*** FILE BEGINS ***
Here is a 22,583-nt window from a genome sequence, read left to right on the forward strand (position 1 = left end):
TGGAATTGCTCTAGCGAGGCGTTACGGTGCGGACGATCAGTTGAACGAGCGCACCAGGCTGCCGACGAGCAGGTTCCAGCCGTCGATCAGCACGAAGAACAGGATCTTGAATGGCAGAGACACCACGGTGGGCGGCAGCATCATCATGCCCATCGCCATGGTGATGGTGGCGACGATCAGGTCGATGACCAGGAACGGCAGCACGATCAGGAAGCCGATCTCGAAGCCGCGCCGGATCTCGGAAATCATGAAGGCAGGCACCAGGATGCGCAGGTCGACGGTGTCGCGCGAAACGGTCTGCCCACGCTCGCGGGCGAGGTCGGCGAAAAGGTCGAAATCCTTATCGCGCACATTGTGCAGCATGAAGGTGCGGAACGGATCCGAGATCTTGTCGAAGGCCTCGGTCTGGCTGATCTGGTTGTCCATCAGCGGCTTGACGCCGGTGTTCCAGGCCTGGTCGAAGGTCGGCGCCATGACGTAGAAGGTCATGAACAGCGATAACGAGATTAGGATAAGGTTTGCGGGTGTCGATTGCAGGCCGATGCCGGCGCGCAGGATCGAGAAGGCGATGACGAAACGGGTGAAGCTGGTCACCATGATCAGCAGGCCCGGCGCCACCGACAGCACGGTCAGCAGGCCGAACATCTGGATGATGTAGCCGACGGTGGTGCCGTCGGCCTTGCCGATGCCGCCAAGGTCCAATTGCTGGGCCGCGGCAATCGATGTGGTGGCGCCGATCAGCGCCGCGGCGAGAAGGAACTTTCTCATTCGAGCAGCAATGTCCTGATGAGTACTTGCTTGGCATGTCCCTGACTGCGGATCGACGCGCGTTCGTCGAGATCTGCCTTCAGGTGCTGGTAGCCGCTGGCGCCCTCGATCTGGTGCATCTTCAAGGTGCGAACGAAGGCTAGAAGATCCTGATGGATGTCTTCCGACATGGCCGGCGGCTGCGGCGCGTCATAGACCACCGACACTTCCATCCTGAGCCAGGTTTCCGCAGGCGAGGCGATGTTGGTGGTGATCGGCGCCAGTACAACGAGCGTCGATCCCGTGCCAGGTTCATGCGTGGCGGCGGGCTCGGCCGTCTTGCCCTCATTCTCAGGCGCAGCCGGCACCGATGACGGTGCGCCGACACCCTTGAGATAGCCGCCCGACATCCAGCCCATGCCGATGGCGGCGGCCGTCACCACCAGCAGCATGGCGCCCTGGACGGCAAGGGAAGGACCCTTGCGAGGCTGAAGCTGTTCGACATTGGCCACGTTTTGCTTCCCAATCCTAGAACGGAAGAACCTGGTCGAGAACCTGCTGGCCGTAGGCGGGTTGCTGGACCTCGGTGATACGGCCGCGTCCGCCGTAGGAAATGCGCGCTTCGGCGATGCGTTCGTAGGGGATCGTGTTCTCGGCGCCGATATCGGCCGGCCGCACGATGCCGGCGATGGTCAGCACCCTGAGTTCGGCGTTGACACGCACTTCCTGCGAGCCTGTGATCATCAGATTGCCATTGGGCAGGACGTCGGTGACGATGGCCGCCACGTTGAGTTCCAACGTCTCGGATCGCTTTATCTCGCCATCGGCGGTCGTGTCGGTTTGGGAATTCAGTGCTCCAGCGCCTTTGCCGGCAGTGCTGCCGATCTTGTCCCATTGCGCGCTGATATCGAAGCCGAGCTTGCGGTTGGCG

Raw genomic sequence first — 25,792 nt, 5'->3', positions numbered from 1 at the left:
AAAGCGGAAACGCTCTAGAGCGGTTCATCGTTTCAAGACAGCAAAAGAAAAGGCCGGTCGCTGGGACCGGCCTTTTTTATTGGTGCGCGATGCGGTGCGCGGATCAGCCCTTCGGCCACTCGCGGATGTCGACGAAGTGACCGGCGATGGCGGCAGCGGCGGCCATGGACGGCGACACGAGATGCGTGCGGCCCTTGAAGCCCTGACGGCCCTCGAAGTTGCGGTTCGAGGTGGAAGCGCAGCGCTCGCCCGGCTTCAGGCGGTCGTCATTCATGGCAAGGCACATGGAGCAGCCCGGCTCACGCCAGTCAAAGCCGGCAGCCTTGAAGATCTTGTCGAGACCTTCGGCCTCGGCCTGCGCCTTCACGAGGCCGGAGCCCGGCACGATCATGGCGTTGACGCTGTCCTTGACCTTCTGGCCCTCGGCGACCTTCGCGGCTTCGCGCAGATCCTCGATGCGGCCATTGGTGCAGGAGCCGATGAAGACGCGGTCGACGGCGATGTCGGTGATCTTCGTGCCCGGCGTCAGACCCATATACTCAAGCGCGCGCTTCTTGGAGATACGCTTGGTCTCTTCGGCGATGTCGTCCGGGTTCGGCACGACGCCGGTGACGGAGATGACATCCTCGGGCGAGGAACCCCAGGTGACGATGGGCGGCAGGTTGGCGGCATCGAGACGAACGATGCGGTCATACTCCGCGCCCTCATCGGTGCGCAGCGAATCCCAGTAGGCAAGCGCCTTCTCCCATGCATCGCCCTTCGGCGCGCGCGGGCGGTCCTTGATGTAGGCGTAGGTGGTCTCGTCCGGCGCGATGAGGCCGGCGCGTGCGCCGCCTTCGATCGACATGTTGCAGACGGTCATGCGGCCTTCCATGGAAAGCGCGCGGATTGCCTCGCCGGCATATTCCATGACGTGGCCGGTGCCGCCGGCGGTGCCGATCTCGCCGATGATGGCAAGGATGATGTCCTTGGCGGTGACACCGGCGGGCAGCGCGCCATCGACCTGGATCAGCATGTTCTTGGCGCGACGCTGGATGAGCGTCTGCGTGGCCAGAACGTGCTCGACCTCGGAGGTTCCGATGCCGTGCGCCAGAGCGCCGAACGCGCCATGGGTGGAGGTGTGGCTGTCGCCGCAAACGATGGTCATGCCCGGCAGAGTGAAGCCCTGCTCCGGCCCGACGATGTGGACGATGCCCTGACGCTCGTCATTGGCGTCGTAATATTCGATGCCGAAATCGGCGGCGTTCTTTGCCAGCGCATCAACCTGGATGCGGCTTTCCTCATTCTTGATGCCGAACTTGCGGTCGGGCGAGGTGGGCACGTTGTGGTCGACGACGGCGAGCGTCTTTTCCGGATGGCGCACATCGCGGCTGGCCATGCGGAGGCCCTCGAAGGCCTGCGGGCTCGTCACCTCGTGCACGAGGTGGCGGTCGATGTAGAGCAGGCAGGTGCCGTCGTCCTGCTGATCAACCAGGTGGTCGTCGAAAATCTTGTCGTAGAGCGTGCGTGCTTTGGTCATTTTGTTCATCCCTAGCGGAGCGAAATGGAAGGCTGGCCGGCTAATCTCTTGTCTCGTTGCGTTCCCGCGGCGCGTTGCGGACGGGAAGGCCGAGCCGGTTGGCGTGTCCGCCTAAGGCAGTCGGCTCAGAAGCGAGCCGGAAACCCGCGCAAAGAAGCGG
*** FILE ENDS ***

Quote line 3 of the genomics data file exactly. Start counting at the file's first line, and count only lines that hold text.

Raw genomic sequence first — 25,792 nt, 5'->3', positions numbered from 1 at the left: